This article is based on a talk that I gave as part of the Keynote mash-up at the Scrum Gathering in Munich, 2016.
Transforming the world of work is about investing in people, specifically about building a coaching capability to support people. So when we bring outside expertise into our organisations such as an Agile Coach, how do we best use them?
What is coaching?
Unfortunately not everyone agrees what coaching is. There are many definitions of coaching, but at the heart of it, every great coach believes that people;
- are different from each and other – so we must treat them as the great individuals they are (not resources)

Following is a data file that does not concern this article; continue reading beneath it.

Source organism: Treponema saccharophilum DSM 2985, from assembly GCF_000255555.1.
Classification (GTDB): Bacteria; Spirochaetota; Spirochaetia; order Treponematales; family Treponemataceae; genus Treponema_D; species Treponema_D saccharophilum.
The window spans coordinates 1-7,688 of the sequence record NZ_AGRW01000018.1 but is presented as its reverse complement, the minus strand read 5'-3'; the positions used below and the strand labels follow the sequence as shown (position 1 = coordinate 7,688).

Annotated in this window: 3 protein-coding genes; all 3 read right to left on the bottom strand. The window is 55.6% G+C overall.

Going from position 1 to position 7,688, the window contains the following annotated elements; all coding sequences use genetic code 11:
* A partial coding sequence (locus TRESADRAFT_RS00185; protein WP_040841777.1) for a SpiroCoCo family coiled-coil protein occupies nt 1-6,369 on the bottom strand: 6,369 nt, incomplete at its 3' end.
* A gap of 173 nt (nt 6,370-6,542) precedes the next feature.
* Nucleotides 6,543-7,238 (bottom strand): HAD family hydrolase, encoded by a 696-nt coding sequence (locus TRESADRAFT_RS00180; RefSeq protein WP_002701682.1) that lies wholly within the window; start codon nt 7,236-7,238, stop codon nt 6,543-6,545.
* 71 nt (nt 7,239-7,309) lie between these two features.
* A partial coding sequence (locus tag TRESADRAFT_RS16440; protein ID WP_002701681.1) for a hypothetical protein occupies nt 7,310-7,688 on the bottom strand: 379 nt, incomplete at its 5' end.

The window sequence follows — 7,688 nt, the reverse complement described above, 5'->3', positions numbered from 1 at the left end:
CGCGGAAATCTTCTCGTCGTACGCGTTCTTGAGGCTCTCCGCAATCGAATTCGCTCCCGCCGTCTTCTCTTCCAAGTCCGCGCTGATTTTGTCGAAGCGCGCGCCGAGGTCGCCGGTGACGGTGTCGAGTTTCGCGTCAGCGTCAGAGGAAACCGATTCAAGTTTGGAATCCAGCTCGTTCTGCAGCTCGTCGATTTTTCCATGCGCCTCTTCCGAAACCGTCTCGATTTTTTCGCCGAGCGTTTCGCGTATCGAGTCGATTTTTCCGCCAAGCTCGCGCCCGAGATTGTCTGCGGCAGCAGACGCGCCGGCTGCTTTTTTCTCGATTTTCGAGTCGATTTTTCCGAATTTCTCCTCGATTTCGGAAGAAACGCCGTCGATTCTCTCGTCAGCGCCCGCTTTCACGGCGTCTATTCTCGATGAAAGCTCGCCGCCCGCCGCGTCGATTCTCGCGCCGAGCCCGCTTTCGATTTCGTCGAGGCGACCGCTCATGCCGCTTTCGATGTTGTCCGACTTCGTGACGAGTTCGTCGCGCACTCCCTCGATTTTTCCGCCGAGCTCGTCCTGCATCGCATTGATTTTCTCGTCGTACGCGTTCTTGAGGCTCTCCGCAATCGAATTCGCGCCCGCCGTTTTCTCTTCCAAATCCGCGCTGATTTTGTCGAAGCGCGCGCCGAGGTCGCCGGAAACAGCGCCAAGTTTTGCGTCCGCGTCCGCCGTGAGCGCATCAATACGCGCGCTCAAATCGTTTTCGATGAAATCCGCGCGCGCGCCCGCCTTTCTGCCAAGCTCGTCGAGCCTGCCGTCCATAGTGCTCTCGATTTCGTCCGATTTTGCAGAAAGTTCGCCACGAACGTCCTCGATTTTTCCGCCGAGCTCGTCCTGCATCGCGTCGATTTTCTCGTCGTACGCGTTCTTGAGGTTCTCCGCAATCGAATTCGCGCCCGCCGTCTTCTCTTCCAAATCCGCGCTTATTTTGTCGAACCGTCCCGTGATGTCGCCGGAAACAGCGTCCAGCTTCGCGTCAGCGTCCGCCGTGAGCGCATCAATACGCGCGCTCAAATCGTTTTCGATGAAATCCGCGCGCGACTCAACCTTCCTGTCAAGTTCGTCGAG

- always do the best they can given their situation, so as a coach when an organisation calls me in to deal with a performance issue, “my team needs fixing” I never treat it as a performance issue. The problem is always due to waste, organisational policy, or they way the team or individual are being managed.
In fact Coaching is not about fixing people. We can all change, we can all make choices, and we are all resourceful enough make changes should we choose to do so. A coach believes an individual is the best expert in their own lives. If they are trusted, nurtured, and supported then the best way forward will emerge from that person. A coach must trust the person or team that they coach.
Scrum and Management